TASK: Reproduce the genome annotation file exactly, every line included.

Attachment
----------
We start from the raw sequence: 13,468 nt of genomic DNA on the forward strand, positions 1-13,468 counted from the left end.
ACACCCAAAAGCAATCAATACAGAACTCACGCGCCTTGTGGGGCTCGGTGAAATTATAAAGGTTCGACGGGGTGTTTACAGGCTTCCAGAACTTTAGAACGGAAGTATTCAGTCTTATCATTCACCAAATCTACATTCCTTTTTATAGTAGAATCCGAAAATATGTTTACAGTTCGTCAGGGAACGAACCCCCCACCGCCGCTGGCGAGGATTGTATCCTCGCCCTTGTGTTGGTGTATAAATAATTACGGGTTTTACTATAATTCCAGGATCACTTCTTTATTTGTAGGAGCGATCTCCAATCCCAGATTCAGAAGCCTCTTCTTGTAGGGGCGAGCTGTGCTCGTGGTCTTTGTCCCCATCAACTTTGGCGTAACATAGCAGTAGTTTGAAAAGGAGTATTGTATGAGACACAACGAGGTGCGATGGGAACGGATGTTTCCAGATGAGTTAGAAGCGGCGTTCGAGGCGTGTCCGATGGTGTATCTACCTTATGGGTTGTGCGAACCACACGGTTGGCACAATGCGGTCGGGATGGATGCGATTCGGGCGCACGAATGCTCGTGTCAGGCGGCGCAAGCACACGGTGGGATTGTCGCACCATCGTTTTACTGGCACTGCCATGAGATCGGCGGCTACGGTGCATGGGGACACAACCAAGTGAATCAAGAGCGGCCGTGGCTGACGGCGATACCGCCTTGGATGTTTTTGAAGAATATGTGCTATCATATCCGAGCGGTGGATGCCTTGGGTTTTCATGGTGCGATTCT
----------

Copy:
We start from the raw sequence: 13,468 nt of genomic DNA on the forward strand, positions 1-13,468 counted from the left end.
ACACCCAAAAGCAATCAATACAGAACTCACGCGCCTTGTGGGGCTCGGTGAAATTATAAAGGTTCGACGGGGTGTTTACAGGCTTCCAGAACTTTAGAACGGAAGTATTCAGTCTTATCATTCACCAAATCTACATTCCTTTTTATAGTAGAATCCGAAAATATGTTTACAGTTCGTCAGGGAACGAACCCCCCACCGCCGCTGGCGAGGATTGTATCCTCGCCCTTGTGTTGGTGTATAAATAATTACGGGTTTTACTATAATTCCAGGATCACTTCTTTATTTGTAGGAGCGATCTCCAATCCCAGATTCAGAAGCCTCTTCTTGTAGGGGCGAGCTGTGCTCGTGGTCTTTGTCCCCATCAACTTTGGCGTAACATAGCAGTAGTTTGAAAAGGAGTATTGTATGAGACACAACGAGGTGCGATGGGAACGGATGTTTCCAGATGAGTTAGAAGCGGCGTTCGAGGCGTGTCCGATGGTGTATCTACCTTATGGGTTGTGCGAACCACACGGTTGGCACAATGCGGTCGGGATGGATGCGATTCGGGCGCACGAATGCTCGTGTCAGGCGGCGCAAGCACACGGTGGGATTGTCGCACCATCGTTTTACTGGCACTGCCATGAGATCGGCGGCTACGGTGCATGGGGACACAACCAAGTGAATCAAGAGCGGCCGTGGCTGACGGCGATACCGCCTTGGATGTTTTTGAAGAATATGTGCTATCATATCCGAGCGGTGGATGCCTTGGGTTTTCATGGTGCGATTCT